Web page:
Building a 7-foot diameter QRO STL for 40M in my HOA backyard

Discussion in 'Antennas, Feedlines, Towers & Rotors' started by NH7RO, Jan 25, 2017.

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  1. NH7RO

    NH7RO Ham Member QRZ Page

    Last year I started to build a two-turn (N-turn) small transmitting loop for 40M operation out of 32 feet of 1" Heliax that I scored at our annual hamfest. Suspended by a large PVC frame, the beast was about 5.25 feet in diameter yet still manageable as far as moving it around in and out of our backyard HOA common area.

    Yet shortly after acquiring a hefty 20-300pf Comet vacuum variable cap to tune it I found out that I would actually need a bit less capacitance to tune it to the Extra phone portion of the band than I originally thought.

    It seems that one cannot rely on conventional (single) loop calculators to design any multi-turn STL as the inductance and operating voltages multiply dramatically and capacitance requirements go in the other direction.

    "What to do?" I wondered.

    After some online discussion, back and forth I realized I could either cut the 32' down to 26' and cut the PVC frame down to 4.1 feet---or scrap the N-turn arrangement for the time being and just make the largest single loop that would fit in my covered patio instead.

    I chose the latter of the two options as it seemed the easier of the two methods and my Comet would be perfect; I could also benefit by some operation on 80M as another bonus as well.

    Besides having the big coils of Heliax mentioned above I also had about 27 feet of 7/8" soft copper tubing left over from my recent 15-20M STL project that was just completed a week or two ago. It is a lot easier to work with than the Heliax and since I always prefer to braze copper-to-copper with silver brazing rod it was an easy decision; no foam or insulation to remove or keep from melting (the Heliax copper shield is actually the same 7/8th" OD as the HVAC tubing so no tradeoff in efficiency there).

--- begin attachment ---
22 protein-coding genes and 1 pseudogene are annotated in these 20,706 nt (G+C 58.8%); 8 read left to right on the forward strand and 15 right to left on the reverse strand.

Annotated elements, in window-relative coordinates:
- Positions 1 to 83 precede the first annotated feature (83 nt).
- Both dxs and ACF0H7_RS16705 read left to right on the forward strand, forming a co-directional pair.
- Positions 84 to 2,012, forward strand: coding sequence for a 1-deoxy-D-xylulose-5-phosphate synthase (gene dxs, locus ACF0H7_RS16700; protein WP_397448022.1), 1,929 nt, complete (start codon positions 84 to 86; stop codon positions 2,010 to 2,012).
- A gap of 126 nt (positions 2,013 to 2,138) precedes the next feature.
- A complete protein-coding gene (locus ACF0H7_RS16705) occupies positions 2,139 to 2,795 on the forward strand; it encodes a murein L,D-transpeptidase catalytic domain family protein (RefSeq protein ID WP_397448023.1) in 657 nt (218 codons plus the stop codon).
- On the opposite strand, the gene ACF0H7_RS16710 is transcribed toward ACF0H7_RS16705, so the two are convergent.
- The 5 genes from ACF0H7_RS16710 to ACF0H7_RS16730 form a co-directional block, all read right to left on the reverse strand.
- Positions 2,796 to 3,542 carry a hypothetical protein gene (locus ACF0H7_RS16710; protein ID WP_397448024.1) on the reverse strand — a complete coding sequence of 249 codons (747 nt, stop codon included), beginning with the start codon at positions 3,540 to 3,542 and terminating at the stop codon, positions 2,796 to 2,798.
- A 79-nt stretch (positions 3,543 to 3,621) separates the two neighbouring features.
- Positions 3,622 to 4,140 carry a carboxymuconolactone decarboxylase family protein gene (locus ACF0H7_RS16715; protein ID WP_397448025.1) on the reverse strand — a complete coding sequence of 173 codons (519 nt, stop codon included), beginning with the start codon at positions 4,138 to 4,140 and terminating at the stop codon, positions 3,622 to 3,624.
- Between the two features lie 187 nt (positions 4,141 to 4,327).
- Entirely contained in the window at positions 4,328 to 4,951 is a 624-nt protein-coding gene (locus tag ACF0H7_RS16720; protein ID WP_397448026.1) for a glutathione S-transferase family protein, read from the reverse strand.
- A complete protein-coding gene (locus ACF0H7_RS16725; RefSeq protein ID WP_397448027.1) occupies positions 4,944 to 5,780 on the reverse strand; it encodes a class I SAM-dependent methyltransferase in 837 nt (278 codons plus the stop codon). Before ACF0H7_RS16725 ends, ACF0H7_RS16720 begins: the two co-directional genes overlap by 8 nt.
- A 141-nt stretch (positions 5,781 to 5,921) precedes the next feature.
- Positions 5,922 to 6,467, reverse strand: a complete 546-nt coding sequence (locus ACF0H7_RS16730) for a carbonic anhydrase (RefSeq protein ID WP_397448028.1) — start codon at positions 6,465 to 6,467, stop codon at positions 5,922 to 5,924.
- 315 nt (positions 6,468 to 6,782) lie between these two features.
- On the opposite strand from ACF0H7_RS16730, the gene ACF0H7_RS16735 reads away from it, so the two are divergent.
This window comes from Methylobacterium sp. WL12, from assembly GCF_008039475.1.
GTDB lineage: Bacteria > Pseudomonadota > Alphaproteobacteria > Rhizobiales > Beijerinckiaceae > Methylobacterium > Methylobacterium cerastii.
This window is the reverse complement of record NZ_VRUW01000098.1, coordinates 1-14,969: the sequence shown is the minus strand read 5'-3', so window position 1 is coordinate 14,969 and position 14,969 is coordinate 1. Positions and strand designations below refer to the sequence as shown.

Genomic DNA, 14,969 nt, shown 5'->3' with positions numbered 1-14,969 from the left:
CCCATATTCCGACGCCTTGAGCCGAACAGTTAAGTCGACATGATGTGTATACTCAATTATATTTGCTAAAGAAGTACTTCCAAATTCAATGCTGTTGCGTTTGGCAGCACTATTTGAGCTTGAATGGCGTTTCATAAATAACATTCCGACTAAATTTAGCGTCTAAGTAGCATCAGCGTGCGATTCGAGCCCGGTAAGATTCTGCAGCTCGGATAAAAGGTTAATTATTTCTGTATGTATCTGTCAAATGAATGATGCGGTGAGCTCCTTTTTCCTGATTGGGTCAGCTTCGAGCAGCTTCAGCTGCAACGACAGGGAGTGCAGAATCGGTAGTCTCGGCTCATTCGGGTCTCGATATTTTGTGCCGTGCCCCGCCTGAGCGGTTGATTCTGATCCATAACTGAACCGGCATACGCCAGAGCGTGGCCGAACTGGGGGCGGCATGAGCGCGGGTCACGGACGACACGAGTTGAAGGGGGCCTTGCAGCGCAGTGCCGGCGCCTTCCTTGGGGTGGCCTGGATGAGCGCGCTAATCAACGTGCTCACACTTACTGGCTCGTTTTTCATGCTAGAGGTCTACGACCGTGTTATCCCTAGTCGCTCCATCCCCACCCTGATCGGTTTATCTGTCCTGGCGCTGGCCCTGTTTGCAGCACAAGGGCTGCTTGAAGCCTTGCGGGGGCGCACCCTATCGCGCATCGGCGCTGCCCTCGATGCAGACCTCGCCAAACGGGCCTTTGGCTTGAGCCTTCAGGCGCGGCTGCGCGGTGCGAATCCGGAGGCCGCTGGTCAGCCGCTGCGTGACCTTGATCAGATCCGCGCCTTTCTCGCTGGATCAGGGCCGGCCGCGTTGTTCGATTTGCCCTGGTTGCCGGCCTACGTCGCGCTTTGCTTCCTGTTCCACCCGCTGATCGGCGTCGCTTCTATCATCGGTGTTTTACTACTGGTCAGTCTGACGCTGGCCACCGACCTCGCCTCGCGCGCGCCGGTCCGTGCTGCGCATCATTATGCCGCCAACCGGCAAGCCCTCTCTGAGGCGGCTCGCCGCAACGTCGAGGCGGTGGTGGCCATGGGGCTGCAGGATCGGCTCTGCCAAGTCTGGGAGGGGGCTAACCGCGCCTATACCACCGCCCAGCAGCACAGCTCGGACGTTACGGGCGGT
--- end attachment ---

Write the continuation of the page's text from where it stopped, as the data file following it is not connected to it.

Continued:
I measured the height and width of our small condo patio space which is where I will store the loop when not in use 7 feet 2 inches wide by 8 feet 3 inches high---just enough to squeeze in a big 7-foot circle mounted on a wood stand about 8 feet tall.

    Running the KI6GD online loop calculator indicated that 22' of .875" copper yields a 7-foot loop with an estimated efficiency slightly over 66% on 40M; good enough for me especially since I have 600 watts to play with there. I can run QRO at that level and the peak voltage should be 1kv less than the 15kv peak rating of my Comet VVC ( I will probably run my amp no higher than 500 watts SSB just to play it safe). Comets are not exactly cheap!

    The first bit of work done was construct a non-metallic stand for the big loop and cap (the Comet alone weighs about 4 pounds or so);

    DSC_9998.JPG
    DSC_0001.JPG

    The 2x2 is a little flimsy but will suffice (I plan to augment it with some side supports soon).

    Next order of business was fabricate some better flange connections for the cap and loop ends; I used a piece of 1.625" pipe cut open and hammered flat for the top (supporting) connection and a 10" long sheet of .025" thick copper I bought at Hobby Lobby ages ago for just such a need (not as thick and sturdy as the other but this part wouldn't be "load bearing" for the most part.
    DSC_0011.JPG
    Brazed the top plate after carefully rigging up a real Rube Goldberg operating stand with an adjustable height stand, a brick and a 99-cent clamp with its plastic handle bits removed.
    DSC_0009.JPG
    DSC_0013.JPG


    The thinner bottom plate took a bit more effort to create but I proceeded slowly and carefully so as not to muck it up; it's a long roundtrip to Hobby Lobby to get another!
    DSC_0015.JPG
    DSC_0016.JPG
    DSC_0019.JPG
    DSC_0022.JPG
    Perfecto!

    Lots more to do and I also have more photos of the next steps accomplished but I will continue uploading and posting details when I have some more free time. Stay tuned!
     
    Last edited: Jan 25, 2017
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  2. NH7RO

    NH7RO Ham Member QRZ Page